If a course has a 1000 number in its code and has no pre-requisites, chances are you’re good to take that course. Depending on your background in a subject and AP/IB scores, you could be able to take higher level courses. Each department should have a list of appropriate courses for first-years on their website, but we’ve got you covered just in case. We’ve compiled a list of all courses being offered next semester that are appropriate for first-years. If you thought you couldn’t find an intro level course for a Barnard department, check again.

How do I know what course level is appropriate for me?
If you took AP/IB tests, those scores can help to indicate what level in a certain subject would be appropriate for you. However, AP/IB scores aren’t the definite indicator of placement. Most languages will have placement tests available prior to and during NSOP. Some departments, such as the Mathematics Department, will have open houses during NSOP where you can go and speak with professors about placement. During NSOP, you’ll also have the chance to meet with an advisor and they can help you decide on placement.

How are you supposed to choose classes to fulfill all of the Modes of Thinking requirements? Is there some way to find a list of classes that satisfy each requirement?
There IS a list of current courses satisfying general requirements. Keep in mind that not all courses listed will be offered every semester but this is a good overview of what you can expect.

There’s a course listed on a department website with a description, but it shows no instructor or time for this upcoming semester. What does that mean?
Most likely it means that the class isn’t being taught in the fall. This is often the case with many First Year Seminars because most are only taught one semester. If you find a class like this, check back later when Spring courses are posted. It might be offered then!

There’s a FYW course listed that has a time but no professor. What does this mean?
Professors for FYW won’t be listed prior to registration. When you register for FYW, you’ll be registering for a class without knowing who the professor is. When FYW professors are posted, it'll be after the registration for FYW has closed so you'll be unable to change courses. Don't worry too much about this though! All the FYW professors really try their best to help you and your writing skills. Choose your course based on the topic and time that it meets and whether that conflicts with other courses you’re hoping to take.

What if the professor listed for the course I want to take has bad reviews?
Don’t take everything in online reviews to heart; not all reviews are accurate and not all students have the same experiences with a professor. Remember, people who had a bad experience with a professor are more likely to post a review than people who had an average or great experience. Also, keep in mind that people learn differently and expect different things from a professor. A professor that's a bad match for someone else might be a good match for you and vice versa. If you still are wary, you have the option of registering for a different section of the course (if available) or dropping a course during shopping period.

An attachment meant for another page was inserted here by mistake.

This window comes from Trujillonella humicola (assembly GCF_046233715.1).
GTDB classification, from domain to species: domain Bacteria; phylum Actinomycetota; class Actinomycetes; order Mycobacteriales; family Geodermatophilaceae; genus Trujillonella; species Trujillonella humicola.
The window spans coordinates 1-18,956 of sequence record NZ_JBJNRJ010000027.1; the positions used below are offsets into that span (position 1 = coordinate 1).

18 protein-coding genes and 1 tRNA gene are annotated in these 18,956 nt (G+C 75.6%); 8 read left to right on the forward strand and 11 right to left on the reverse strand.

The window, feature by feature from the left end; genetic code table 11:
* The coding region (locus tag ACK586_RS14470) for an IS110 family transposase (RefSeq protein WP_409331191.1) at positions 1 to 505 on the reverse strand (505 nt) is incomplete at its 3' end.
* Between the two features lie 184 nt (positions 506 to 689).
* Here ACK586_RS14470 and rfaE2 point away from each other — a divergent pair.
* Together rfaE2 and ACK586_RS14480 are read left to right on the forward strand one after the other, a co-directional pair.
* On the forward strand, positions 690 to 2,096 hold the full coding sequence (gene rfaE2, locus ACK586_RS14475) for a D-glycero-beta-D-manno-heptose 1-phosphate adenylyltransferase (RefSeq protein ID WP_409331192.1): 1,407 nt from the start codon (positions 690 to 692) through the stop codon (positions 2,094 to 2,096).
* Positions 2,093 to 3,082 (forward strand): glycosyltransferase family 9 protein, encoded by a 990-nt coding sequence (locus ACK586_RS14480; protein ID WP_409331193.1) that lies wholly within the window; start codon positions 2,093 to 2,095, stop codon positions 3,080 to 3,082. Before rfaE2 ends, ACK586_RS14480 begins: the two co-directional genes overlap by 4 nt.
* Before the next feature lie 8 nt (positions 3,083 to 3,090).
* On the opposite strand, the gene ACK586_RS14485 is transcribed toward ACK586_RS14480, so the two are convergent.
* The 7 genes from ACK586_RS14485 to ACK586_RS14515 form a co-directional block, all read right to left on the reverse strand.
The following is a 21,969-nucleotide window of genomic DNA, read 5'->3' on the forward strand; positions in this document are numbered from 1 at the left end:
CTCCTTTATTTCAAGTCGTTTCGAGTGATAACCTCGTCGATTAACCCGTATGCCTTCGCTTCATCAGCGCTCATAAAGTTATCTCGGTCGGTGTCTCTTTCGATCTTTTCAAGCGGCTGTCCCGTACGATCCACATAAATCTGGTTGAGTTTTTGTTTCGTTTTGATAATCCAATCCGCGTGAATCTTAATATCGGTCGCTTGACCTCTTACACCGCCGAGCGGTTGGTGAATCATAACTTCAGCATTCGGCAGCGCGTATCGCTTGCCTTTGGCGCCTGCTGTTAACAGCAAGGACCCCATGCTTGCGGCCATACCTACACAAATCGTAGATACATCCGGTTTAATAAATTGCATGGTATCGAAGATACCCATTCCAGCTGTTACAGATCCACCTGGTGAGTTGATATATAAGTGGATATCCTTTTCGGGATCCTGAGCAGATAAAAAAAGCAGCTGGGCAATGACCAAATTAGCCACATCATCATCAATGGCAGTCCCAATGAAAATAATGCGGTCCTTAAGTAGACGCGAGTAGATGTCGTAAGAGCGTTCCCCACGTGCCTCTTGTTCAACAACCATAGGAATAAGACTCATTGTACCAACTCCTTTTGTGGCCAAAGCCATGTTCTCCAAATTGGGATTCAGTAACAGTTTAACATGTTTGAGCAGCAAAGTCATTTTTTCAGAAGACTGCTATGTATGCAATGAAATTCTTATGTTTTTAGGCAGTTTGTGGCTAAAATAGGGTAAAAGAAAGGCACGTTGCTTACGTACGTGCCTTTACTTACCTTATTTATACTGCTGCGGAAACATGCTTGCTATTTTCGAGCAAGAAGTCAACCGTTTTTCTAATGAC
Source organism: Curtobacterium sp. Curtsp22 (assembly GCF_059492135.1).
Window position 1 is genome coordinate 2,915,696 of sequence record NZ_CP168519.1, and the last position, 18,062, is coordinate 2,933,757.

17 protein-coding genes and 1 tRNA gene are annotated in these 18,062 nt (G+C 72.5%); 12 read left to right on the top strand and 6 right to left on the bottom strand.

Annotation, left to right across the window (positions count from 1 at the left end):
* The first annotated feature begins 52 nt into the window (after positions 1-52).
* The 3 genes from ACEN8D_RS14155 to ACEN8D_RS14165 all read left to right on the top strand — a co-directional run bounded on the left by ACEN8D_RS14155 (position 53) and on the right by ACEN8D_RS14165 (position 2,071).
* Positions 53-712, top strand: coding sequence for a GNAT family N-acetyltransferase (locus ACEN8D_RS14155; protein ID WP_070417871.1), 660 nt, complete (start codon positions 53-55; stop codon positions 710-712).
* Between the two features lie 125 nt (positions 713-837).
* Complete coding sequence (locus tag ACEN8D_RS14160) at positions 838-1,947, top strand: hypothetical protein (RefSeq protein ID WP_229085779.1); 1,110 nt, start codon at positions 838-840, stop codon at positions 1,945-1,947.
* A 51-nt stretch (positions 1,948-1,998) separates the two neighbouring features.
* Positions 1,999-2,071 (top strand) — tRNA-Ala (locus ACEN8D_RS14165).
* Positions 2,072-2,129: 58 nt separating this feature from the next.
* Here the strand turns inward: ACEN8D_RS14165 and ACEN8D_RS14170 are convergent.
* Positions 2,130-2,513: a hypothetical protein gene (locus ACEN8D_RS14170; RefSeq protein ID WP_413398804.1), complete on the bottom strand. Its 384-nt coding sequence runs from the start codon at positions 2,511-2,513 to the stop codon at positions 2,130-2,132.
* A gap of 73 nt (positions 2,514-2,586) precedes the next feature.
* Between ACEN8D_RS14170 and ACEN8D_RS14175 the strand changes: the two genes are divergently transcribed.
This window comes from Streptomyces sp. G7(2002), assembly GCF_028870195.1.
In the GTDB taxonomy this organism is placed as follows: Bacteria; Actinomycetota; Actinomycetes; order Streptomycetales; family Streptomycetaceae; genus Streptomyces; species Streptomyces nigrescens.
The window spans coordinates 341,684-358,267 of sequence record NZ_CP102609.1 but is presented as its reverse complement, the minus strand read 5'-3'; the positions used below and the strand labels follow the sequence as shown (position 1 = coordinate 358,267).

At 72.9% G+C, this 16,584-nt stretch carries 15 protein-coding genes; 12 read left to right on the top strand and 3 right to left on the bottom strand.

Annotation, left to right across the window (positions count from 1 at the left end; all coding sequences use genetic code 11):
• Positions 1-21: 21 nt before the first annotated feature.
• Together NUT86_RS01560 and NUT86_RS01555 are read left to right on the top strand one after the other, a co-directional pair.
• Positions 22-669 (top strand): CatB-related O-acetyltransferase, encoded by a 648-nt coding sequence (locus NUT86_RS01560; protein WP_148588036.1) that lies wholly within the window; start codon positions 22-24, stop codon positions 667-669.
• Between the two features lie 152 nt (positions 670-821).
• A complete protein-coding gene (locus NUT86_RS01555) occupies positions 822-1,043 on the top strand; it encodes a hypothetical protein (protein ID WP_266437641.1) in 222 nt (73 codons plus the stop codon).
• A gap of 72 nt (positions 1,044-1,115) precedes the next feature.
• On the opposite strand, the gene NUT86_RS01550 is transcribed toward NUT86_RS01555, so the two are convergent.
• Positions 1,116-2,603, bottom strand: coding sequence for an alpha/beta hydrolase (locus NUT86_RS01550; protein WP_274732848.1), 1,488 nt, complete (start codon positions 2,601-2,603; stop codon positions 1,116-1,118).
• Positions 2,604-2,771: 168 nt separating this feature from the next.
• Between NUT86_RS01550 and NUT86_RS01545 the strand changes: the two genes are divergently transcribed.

How do you tell if a course is offered second semester? On course planning in my Barnard and the Columbia Directory it isn't clear.
When on the course directory you can select the semester you’re looking for, in this case, Spring 2018. Many of them have not been released, however, as departments will fluctuate and add/change the Spring courses they’re offering between now and the registration period. Don’t worry too much about your Spring plans for now as you’ll have ample time to meet with your advisor and plan things out accordingly.

What is the P.E. requirement? Where can I find P.E. classes? What classes fulfill the P.E. requirement?
All first-years need to take a P.E. class within their first year at Barnard (unless you’re a JTS/Barnard Double Degree student; then you have until the end of junior year). As aforementioned, while P.E. counts as a course, it is usually only 1 credit, so don’t worry too much about course total as opposed to credit total and try to stay somewhere between 12-18 credits for each semester. If you go to the Columbia Directory of Classes and select Physical Education @ Barnard under "Department", you can see all the courses that both the Barnard P.E. Department offers. 

You can take either a Barnard P.E. course, a dance class, or play a varsity sport to fulfill the P.E. requirement. During the summer registration process, you'll only be able to register for a Barnard P.E. course. If you would like to register for a dance class or a varsity sport, you'll be able to do so during the NSOP registration period. A limited number of spaces are available in Columbia P.E. courses for Barnard students. If you would like to take a Columbia P.E. course, you’ll have to go to the Columbia P.E. Department in person and request special permission to registered for a Columbia P.E. course. You cannot register for a Columbia P.E. course through the normal registration process on myBarnard.